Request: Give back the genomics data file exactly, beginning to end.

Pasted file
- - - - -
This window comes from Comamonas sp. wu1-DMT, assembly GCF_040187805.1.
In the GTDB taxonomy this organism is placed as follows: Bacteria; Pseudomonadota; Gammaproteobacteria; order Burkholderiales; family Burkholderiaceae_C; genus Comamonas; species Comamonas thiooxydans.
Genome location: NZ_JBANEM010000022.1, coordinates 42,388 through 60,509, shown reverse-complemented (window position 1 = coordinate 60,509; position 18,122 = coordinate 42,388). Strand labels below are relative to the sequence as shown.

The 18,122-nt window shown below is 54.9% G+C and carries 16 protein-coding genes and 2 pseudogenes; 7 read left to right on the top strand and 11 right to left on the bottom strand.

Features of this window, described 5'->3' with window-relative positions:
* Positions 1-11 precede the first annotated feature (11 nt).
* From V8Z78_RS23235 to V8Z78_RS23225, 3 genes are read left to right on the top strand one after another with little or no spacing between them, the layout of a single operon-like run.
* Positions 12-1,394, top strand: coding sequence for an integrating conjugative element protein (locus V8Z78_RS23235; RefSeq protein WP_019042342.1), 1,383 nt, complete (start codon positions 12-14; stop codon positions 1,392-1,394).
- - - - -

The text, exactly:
This window comes from Comamonas sp. wu1-DMT, assembly GCF_040187805.1.
In the GTDB taxonomy this organism is placed as follows: Bacteria; Pseudomonadota; Gammaproteobacteria; order Burkholderiales; family Burkholderiaceae_C; genus Comamonas; species Comamonas thiooxydans.
Genome location: NZ_JBANEM010000022.1, coordinates 42,388 through 60,509, shown reverse-complemented (window position 1 = coordinate 60,509; position 18,122 = coordinate 42,388). Strand labels below are relative to the sequence as shown.

The 18,122-nt window shown below is 54.9% G+C and carries 16 protein-coding genes and 2 pseudogenes; 7 read left to right on the top strand and 11 right to left on the bottom strand.

Features of this window, described 5'->3' with window-relative positions:
* Positions 1-11 precede the first annotated feature (11 nt).
* From V8Z78_RS23235 to V8Z78_RS23225, 3 genes are read left to right on the top strand one after another with little or no spacing between them, the layout of a single operon-like run.
* Positions 12-1,394, top strand: coding sequence for an integrating conjugative element protein (locus V8Z78_RS23235; RefSeq protein WP_019042342.1), 1,383 nt, complete (start codon positions 12-14; stop codon positions 1,392-1,394).